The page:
Verse 3 reads, "a time to kill, and a time to heal; a time to break down, and a time to build up." This verse compares killing and demolition with healing and construction. He argues that there is a time when we need to put to death or destroy something with a view to healing and building up. This concept is not foreign to the New Testament. In Colossians 3:5-13 Paul writes, "Therefore put to death your members which are on the earth: fornication, uncleanness, passion, evil desire, and covetousness, which is idolatry. Because of these things the wrath of God is coming upon the sons of disobedience, in which you yourselves once walked when you lived in them. But now you yourselves are to put off all these: anger, wrath, malice, blasphemy, filthy language out of your mouth. Do not lie to one another, since you have put off the old man with his deeds, and have put on the new man who is renewed in knowledge according to the image of Him who created him, where there is neither Greek nor Jew, circumcised nor uncircumcised, barbarian, Scythian, slave nor free, but Christ is all and in all. Therefore, as the elect of God, holy and beloved, put on tender mercies, kindness, humility, meekness, longsuffering; bearing with one another, and forgiving one another, if anyone has a complaint against another; even as Christ forgave you, so you also must do. But above all these things put on love, which is the bond of perfection" (Colossians 3:5-14).
This shows the importance of the capacity to discern between good and evil and to be able to destroy evil influences and encourage what is good. Life is about choices. In Deuteronomy 30:19, Moses put before the Children of Israel a profound choice, "I call heaven and earth as witnesses today against you, that I have set before you life and death, blessing and cursing; therefore choose life, that both you and your descendants may live." We are to invest in the life God has given us.
In verse 4 the subjects of joy and sorrow are addressed, "A time to weep, and a time to laugh; a time to mourn, and a time to dance." These extremes are an integral part of our lives. The joyous experiences of love, passion, marriage, parenthood, birthdays and the many, many other times when we enjoy the blessing of our own lives and share in that of others. And, on the other hand, the disappointments, sadness, pain, loss, and bereavement we know. In Romans 12:15 we are encouraged to, "Rejoice with those who rejoice, and weep with those who weep."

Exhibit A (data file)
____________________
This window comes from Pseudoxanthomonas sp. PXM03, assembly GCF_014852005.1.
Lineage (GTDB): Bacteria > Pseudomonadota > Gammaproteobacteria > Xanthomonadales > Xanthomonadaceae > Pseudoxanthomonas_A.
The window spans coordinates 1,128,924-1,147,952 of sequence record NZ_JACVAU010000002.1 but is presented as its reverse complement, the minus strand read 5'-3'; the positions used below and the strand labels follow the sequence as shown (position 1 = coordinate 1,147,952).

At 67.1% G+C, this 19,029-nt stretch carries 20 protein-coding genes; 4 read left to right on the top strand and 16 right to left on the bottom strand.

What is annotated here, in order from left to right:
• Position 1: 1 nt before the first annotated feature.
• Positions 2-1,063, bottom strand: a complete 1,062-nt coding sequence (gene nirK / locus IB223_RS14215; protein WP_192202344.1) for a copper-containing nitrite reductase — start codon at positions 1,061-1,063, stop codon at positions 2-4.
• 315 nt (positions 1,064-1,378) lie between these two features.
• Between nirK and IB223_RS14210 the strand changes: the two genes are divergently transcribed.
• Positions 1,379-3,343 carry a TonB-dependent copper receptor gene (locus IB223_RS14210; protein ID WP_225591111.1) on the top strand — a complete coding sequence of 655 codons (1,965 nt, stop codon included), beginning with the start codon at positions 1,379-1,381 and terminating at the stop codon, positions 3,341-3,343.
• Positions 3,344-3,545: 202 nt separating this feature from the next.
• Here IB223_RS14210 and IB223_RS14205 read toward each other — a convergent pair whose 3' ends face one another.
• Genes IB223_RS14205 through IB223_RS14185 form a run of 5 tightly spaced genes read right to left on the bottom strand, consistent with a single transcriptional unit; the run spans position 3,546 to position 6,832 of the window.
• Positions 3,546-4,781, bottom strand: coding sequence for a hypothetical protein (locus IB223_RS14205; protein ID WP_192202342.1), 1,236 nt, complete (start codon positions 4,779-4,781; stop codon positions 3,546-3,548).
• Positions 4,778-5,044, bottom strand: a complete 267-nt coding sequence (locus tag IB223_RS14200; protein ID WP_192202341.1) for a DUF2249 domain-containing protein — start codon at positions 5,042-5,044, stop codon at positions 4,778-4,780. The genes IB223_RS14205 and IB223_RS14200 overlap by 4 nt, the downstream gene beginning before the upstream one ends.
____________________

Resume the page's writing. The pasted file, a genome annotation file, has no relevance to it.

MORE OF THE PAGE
Joyful and sorrowful times are part of our lives. What is important is how we learn from these experiences. Do we enjoy our blessings selfishly? Do we allow difficulties to embitter us? Or do we share the joys God gives us and allow the pain to shape us into compassionate, understanding and caring people? "Let love be without hypocrisy. Abhor what is evil. Cling to what is good. Be kindly affectionate to one another with brotherly love, in honour giving preference to one another; not lagging in diligence, fervent in spirit, serving the Lord; rejoicing in hope, patient in tribulation, continuing steadfastly in prayer; distributing to the needs of the saints, given to hospitality. Bless those who persecute you; bless and do not curse. Rejoice with those who rejoice, and weep with those who weep. Be of the same mind toward one another. Do not set your mind on high things, but associate with the humble. Do not be wise in your own opinion. Repay no one evil for evil. Have regard for good things in the sight of all men. If it is possible, as much as depends on you, live peaceably with all men. Beloved, do not avenge yourselves, but rather give place to wrath" (Romans 12:9-19).
Verse 5 is an unusual verse, "A time to cast away stones, and a time to gather stones; a time to embrace, and a time to refrain from embracing." One of the things that struck me when I visited Israel was the number of stones everywhere. Stones are often referred to in the Bible whether they were the great stones which were used to build the temple or the illustration Peter uses of "living stones" to describe the members of Christ's church. Stones are essential to building. But at other times, for example when making a road, we need to remove stones to get a flat surface and make the journey simpler. Some things are necessary and build up the Christian, prayer, studying the word of God, fellowship with God's people and simply doing good. Other things can clutter our lives and make our spiritual journey more difficult and painful. Our time can be wasted on selfish occupations. It is not that what we occupy ourselves with is bad the question is whether it has value. Does it help or does it hinder?